Activating a specialized type of fat, known as brown adipose tissue, may help combat obesity as well as result in better glucose control for type 2 diabetes, according to new research conducted by scientists at the UC Metabolic Diseases Institute.
The current UC study suggests that activating brown adipose tissue through targeted inhibition of the cannabinoid receptor 1, also known as CB1, could effectively reduce body weight and blood glucose by increasing calorie burning in brown adipose tissue.
Silvana Obici, MD, and her UC-based team report these findings online ahead of print Oct. 10, 2011, in Diabetologia, the journal of the European Association for the Study of Diabetes.
CB1 receptor antagonists were previously used in human weight loss drugs offered in Europe but were taken off the market due to significant neurologic side effects like depression.
"CB1 antagonists still hold promise for fighting obesity and diabetes -- the challenge is finding one that does not engage the receptors in areas of the brain that control mood and still maintains its enormous calorie-burning properties," explains Obici, senior author of the UC study. "We have shown that the powerful effects of CB1 antagonists on brown adipose tissue are mediated by the sympathetic nervous system. With further study, this could lead to a more effective and safer drug strategy for glucose regulation and weight loss."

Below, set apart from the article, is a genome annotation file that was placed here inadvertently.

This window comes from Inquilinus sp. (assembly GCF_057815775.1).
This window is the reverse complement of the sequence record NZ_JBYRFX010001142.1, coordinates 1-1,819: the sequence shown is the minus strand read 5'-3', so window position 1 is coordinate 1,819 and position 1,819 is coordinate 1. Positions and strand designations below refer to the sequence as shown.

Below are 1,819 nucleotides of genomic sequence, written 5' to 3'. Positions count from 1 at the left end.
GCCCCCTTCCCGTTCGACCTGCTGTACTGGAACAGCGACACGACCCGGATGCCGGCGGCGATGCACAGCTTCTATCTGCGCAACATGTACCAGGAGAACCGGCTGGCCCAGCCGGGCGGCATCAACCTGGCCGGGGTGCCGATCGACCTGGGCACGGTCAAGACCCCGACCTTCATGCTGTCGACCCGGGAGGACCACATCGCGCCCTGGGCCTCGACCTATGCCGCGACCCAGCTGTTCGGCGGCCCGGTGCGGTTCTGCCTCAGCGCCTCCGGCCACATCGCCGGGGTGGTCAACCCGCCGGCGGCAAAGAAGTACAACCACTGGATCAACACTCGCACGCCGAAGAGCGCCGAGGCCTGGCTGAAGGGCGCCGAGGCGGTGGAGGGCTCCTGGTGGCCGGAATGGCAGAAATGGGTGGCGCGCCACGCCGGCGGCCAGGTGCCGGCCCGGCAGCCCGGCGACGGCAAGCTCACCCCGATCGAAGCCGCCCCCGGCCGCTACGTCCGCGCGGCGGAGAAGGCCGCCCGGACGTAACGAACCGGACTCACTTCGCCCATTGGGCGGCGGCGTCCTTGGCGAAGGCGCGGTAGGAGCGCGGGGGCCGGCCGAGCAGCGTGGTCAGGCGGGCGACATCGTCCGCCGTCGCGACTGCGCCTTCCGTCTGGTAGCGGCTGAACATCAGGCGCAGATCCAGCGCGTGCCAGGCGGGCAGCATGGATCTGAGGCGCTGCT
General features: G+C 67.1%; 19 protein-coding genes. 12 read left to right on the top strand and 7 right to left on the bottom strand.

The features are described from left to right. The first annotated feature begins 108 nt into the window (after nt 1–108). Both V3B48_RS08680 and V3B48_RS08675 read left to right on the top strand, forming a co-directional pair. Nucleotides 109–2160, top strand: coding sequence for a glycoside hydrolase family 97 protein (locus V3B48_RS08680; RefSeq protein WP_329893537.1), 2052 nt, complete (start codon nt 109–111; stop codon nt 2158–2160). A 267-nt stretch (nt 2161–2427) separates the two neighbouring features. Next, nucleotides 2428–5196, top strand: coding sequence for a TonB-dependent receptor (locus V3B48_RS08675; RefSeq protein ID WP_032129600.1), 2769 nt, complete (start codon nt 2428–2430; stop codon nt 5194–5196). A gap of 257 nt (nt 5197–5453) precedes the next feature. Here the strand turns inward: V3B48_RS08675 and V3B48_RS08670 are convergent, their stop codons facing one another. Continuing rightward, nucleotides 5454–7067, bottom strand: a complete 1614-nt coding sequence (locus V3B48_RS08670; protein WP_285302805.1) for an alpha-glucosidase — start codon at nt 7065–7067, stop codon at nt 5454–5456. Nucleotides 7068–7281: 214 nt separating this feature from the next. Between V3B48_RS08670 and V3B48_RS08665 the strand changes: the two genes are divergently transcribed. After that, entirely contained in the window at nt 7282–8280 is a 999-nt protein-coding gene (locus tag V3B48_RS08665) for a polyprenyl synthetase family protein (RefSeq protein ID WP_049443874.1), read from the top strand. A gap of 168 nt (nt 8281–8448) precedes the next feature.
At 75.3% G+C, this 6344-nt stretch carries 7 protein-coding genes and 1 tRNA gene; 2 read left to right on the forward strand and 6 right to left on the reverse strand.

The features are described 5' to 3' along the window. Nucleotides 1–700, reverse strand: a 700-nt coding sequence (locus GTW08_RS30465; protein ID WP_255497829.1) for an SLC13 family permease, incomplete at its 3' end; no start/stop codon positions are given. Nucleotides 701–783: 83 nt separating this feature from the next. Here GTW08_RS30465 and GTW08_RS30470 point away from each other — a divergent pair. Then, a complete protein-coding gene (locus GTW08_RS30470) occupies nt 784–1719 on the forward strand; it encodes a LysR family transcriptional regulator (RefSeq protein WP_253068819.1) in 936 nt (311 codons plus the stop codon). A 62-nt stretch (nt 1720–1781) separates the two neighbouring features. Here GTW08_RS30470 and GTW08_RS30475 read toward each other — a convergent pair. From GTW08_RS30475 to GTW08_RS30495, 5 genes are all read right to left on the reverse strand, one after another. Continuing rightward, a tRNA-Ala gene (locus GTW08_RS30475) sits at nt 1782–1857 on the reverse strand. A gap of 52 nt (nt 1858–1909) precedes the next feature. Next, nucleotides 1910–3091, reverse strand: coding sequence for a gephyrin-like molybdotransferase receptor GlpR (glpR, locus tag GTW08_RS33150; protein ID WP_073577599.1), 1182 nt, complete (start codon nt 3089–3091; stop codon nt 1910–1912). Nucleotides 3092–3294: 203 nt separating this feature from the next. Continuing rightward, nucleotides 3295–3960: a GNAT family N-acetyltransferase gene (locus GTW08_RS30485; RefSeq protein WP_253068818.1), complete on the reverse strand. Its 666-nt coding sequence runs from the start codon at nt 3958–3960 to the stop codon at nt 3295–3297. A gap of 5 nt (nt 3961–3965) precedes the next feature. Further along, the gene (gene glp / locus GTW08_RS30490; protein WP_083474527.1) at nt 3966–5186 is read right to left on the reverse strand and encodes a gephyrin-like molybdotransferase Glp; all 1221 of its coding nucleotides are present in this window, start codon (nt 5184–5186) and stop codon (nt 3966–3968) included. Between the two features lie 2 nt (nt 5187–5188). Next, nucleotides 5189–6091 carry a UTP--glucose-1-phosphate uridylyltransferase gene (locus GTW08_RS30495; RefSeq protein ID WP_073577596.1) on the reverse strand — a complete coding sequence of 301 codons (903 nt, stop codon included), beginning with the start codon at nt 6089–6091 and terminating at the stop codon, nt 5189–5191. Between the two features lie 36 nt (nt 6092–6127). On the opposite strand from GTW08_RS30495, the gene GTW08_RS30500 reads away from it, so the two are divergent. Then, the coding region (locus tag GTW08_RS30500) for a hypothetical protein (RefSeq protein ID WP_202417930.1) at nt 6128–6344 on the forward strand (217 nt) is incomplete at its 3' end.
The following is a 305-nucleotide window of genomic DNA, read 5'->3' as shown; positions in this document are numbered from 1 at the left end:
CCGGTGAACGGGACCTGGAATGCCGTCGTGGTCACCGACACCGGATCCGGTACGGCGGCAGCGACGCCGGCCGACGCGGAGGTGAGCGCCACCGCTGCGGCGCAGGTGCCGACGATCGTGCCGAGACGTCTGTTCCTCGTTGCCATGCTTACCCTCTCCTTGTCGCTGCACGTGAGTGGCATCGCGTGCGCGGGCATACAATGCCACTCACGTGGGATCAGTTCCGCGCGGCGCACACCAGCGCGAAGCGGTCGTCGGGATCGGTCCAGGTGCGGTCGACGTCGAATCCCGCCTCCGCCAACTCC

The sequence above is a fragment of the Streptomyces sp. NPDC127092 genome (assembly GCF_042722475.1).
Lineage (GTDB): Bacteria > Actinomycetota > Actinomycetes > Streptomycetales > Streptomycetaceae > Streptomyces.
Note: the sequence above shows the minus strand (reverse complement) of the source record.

Obici is now conducting further studies to determine the specific location of the CB1 receptor in the sympathetic nervous system that activates the calorie-burning, glucose-consuming properties of brown adipose tissue.
"Our findings suggest that the capacity of brown adipose tissue to burn calories and consume glucose is impaired in obesity and type 2 diabetes. If we could find an effective and safe way to reactivate the brown adipose tissue's calorie-burning properties, this could represent a breakthrough in the search of more effective drugs against obesity and diabetes,," Obici adds.
Funding support for this research comes from the National Institutes of Health, American Diabetes Association and Ethicon Endo-Surgery. Researchers involved in this study have no personal financial interests in Ethicon Endo-Surgery.
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